• Short-term Treasury Inflation-Protected Securities (TIPS)

VTIP’s asset allocation is focused solely on short-term TIPS, which are designed to protect against inflation.

This makes it a good option for investors who are looking for a low-risk investment with a short-term horizon.

BND Asset Allocation

  • US Treasuries
  • US government agency bonds
  • US corporate bonds
  • US mortgage-backed securities
  • International bonds

BND’s asset allocation is more diversified, with exposure to a broader range of fixed-income securities.

This makes it a good option for investors who are looking for a more diversified portfolio with a longer-term horizon.

If you’re looking for a low-risk investment with a short-term horizon, VTIP may be a better option.

If you’re looking for a more diversified portfolio with a longer-term horizon, BND may be a better choice.

VTIP vs BND: Bottom Line

After comparing the Vanguard Short-Term Inflation-Protected Securities ETF (VTIP) and the Vanguard Total Bond Market ETF (BND), it’s clear that both have their advantages and disadvantages.

Here are a few key takeaways:

– VTIP is a short-term bond fund that invests primarily in Treasury Inflation-Protected Securities (TIPS), whereas BND is an intermediate-term bond fund that invests in a mix of government, corporate, and mortgage-backed bonds.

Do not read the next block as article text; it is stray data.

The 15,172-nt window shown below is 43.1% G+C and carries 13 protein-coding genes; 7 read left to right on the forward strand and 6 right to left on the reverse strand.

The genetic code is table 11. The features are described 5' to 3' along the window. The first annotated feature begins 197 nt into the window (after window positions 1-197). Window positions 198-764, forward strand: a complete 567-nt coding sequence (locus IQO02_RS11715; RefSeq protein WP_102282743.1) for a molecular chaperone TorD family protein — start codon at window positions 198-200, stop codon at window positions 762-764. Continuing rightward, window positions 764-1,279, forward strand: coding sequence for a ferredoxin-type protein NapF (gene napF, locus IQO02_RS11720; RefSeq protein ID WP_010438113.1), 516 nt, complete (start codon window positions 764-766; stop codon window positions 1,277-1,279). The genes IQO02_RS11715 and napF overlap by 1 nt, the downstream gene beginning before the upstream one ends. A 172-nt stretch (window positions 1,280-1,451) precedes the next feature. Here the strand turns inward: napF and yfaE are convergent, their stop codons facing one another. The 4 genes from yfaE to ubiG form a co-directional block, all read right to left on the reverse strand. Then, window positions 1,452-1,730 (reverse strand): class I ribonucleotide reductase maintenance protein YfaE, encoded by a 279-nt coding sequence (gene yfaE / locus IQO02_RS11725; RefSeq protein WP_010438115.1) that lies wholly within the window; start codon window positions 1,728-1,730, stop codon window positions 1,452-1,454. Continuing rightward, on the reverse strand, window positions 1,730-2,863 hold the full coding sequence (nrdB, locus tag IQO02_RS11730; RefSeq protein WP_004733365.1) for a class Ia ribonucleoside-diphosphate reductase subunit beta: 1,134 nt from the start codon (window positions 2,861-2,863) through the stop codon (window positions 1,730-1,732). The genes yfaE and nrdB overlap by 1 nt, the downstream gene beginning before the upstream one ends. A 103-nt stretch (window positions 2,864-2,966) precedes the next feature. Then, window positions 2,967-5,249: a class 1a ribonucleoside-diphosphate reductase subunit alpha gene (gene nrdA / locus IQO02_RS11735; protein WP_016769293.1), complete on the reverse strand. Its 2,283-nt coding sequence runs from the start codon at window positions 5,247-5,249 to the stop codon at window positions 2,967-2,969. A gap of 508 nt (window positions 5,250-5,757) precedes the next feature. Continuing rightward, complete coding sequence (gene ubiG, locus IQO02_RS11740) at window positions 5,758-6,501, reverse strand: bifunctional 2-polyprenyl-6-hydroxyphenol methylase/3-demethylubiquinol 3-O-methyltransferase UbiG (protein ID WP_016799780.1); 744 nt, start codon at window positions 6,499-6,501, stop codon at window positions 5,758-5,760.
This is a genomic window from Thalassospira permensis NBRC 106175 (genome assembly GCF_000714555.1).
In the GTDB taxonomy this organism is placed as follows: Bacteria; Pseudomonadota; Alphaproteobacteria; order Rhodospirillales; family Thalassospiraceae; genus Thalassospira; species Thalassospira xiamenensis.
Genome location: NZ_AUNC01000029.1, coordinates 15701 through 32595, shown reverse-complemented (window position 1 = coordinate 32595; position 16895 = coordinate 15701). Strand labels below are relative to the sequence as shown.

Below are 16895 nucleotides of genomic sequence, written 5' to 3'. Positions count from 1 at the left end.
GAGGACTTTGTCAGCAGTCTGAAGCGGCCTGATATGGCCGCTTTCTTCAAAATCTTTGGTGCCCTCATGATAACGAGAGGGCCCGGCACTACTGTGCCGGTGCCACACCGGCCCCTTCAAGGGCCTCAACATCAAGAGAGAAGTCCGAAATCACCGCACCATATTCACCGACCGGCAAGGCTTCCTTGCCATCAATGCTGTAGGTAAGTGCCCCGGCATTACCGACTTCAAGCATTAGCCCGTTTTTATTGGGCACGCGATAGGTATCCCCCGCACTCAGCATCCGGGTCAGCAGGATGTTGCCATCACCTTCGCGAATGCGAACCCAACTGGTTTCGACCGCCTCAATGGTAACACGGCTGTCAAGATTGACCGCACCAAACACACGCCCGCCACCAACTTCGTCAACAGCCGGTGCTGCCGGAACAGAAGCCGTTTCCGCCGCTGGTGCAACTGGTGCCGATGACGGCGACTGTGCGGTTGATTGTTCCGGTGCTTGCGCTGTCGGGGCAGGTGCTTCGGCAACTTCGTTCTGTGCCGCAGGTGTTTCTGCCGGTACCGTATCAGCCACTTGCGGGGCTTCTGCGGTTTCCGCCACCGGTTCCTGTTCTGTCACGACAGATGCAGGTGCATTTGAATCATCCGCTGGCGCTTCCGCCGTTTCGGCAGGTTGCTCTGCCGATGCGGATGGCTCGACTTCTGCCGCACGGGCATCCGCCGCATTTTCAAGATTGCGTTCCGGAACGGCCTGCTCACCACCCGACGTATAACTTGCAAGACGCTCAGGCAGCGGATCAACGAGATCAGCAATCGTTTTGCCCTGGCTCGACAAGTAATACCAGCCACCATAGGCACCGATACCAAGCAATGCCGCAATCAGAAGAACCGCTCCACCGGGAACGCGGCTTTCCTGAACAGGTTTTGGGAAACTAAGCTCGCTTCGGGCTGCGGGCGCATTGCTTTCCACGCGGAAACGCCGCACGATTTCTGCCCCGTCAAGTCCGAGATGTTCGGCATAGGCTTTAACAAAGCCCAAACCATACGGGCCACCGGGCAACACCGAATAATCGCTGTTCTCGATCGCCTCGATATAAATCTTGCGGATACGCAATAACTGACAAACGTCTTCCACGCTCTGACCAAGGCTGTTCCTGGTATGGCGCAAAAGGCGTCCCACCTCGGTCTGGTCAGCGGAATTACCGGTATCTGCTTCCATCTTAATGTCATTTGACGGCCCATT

– As a result, VTIP is more focused on protecting against inflation, while BND offers more diversification across different types of bonds.

– If you’re looking for a bond fund to hold for the long term, BND may be the better choice due to its broader diversification and longer average maturity.

However, if you’re more concerned about inflation risk, VTIP could be a good option. – It’s also worth noting that VTIP has a slightly higher expense ratio than BND (0.06% vs 0.035%), although this difference may not be significant for most investors.

If you’re unsure which fund is right for you, consider speaking with a financial advisor or doing further research to better understand the pros and cons of each option.

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Conrad Golly

Conrad Golly

I’m Conrad, a retired first responder turned successful Tyapreneur with a passion for real estate, family, and business acquisitions. With a focus on growing online ventures, I bring a wealth of experience to the world of entrepreneurship. I write on investing, personal finance, family life, and business strategies, inspiring others to achieve their goals.